It was probably the remote-controlled cars that did it. Up until then, Graham Linehan's goofy adaptation of the goofier 1955 film, The Ladykillers, was doing fine. A pill-popping kleptomaniac had been hit across the head with a blackboard at least three times, and Professor Marcus's scarf was still getting caught under Mrs Wilberforce's foot, but what else did we expect?
The film was a bit of a laugh; the Coen brothers' remake, less so. This was somewhere in the middle – right up until those damn cars arrived.
I get it: The Ladykillers wouldn't be the same without its famous robbery scene, when the Professor and his band of criminals finally pull off a plan that, in order to be stitched together, had required renting a room from the delusional Mrs Wilberforce (she thinks they're musicians). Unfortunately, Linehan (Father Ted, Black Books) and director Sean Foley resort to toys in order to get their point across.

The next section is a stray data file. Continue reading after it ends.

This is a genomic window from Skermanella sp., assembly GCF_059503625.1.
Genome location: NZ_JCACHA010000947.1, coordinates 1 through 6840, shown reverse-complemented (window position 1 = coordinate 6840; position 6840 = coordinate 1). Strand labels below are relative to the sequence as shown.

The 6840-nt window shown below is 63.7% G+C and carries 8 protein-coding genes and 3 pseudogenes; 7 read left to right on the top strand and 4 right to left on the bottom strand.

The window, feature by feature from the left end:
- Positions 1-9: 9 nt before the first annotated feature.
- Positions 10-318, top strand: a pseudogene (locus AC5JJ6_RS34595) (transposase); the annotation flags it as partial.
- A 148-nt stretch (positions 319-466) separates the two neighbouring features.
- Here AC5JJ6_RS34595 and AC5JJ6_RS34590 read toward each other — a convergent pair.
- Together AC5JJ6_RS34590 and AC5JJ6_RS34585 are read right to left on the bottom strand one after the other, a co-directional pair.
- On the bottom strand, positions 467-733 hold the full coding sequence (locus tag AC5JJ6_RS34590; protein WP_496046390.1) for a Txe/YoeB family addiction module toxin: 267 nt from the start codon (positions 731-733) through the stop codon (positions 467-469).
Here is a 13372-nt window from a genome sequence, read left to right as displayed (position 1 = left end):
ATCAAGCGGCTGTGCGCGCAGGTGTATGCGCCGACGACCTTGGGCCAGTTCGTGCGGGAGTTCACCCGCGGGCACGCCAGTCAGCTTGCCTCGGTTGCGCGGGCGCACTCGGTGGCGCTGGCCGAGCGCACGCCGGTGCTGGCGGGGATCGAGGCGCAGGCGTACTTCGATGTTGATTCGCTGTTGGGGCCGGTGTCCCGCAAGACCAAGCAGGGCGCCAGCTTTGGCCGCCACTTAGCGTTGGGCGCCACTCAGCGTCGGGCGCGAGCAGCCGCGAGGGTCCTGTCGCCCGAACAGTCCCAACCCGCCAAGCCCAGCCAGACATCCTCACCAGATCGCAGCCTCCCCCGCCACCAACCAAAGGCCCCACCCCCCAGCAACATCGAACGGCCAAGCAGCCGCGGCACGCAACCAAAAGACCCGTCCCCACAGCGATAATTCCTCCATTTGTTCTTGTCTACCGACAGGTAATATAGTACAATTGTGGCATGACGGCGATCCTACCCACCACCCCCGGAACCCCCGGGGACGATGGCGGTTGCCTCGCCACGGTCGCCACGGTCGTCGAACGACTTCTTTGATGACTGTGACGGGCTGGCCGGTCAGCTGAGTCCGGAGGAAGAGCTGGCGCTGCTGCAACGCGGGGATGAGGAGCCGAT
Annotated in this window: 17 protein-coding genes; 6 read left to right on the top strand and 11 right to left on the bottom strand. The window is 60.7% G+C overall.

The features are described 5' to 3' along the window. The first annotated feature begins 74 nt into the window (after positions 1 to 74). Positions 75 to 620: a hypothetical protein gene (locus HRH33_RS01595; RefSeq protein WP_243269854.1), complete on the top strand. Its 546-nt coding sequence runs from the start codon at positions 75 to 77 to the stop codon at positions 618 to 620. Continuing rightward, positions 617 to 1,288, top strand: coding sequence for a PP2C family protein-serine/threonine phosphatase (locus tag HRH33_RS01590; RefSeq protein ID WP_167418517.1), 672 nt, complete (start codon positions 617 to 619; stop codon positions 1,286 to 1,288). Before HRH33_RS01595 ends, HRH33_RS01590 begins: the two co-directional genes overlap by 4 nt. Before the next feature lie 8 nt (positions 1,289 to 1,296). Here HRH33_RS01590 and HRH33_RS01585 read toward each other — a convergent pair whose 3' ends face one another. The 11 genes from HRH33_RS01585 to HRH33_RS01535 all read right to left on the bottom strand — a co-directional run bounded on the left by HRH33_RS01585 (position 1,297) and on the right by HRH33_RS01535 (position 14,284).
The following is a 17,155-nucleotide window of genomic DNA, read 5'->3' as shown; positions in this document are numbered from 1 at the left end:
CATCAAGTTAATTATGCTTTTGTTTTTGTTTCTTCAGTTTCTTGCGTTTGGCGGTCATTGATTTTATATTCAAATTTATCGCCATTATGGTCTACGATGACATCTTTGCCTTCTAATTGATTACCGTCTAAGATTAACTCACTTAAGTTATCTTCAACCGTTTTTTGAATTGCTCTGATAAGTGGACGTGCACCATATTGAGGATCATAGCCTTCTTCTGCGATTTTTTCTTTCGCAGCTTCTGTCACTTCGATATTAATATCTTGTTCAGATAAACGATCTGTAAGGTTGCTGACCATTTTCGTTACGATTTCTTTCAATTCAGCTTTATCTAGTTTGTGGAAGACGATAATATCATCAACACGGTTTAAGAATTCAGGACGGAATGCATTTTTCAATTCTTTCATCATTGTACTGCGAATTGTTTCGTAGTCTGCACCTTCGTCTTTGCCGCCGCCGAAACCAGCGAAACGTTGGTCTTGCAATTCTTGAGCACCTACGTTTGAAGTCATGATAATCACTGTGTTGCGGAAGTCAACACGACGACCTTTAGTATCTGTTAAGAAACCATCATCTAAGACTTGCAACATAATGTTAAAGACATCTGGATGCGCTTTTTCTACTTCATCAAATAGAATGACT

It is typically Linehan – unique in its own preposterous manner. For me, it was the turning point. Here, the otherwise reliable writer piles on the slapstick, hammering home silly punchlines, and actual punches, a little harder than necessary. Linehan and Foley give it a decent shot. At best, it's a lopsided tribute.
Mrs Wilberforce's house is easily the best thing about it. Indeed, the actors portraying a madcap line-up of stereotypical bandits appear to be having great fun while exploring every crack of this lively, visually-pleasing set. At one stage, the lads end up in a cupboard – later on, they're falling out windows and over balconies. It's not funny, mind. And it's a bit dated.
Perhaps the only way to bring this film to the stage was to place it in the hands of a sitcom writer and allow him to go wild. That's exactly what's happened. But it should have been better.
Running until Saturday